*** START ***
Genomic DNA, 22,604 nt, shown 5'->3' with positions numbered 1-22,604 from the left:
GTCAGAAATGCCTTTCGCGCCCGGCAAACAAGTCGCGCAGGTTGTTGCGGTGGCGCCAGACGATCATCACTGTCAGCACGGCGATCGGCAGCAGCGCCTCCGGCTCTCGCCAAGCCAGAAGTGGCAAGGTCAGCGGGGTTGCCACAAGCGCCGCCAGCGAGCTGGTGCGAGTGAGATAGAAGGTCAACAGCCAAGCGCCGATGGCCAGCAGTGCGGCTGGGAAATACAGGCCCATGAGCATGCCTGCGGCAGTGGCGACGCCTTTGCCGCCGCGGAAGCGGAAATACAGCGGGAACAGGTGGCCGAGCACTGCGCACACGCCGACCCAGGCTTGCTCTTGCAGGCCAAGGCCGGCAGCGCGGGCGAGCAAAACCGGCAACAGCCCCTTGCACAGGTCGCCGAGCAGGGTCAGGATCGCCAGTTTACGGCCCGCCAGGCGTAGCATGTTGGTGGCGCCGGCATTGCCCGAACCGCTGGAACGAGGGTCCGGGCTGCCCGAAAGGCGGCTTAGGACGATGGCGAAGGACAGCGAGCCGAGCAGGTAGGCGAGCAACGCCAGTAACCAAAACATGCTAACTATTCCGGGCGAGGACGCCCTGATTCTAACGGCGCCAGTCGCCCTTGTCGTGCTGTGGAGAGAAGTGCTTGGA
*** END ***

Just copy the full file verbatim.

Genomic DNA, 22,604 nt, shown 5'->3' with positions numbered 1-22,604 from the left:
GTCAGAAATGCCTTTCGCGCCCGGCAAACAAGTCGCGCAGGTTGTTGCGGTGGCGCCAGACGATCATCACTGTCAGCACGGCGATCGGCAGCAGCGCCTCCGGCTCTCGCCAAGCCAGAAGTGGCAAGGTCAGCGGGGTTGCCACAAGCGCCGCCAGCGAGCTGGTGCGAGTGAGATAGAAGGTCAACAGCCAAGCGCCGATGGCCAGCAGTGCGGCTGGGAAATACAGGCCCATGAGCATGCCTGCGGCAGTGGCGACGCCTTTGCCGCCGCGGAAGCGGAAATACAGCGGGAACAGGTGGCCGAGCACTGCGCACACGCCGACCCAGGCTTGCTCTTGCAGGCCAAGGCCGGCAGCGCGGGCGAGCAAAACCGGCAACAGCCCCTTGCACAGGTCGCCGAGCAGGGTCAGGATCGCCAGTTTACGGCCCGCCAGGCGTAGCATGTTGGTGGCGCCGGCATTGCCCGAACCGCTGGAACGAGGGTCCGGGCTGCCCGAAAGGCGGCTTAGGACGATGGCGAAGGACAGCGAGCCGAGCAGGTAGGCGAGCAACGCCAGTAACCAAAACATGCTAACTATTCCGGGCGAGGACGCCCTGATTCTAACGGCGCCAGTCGCCCTTGTCGTGCTGTGGAGAGAAGTGCTTGGA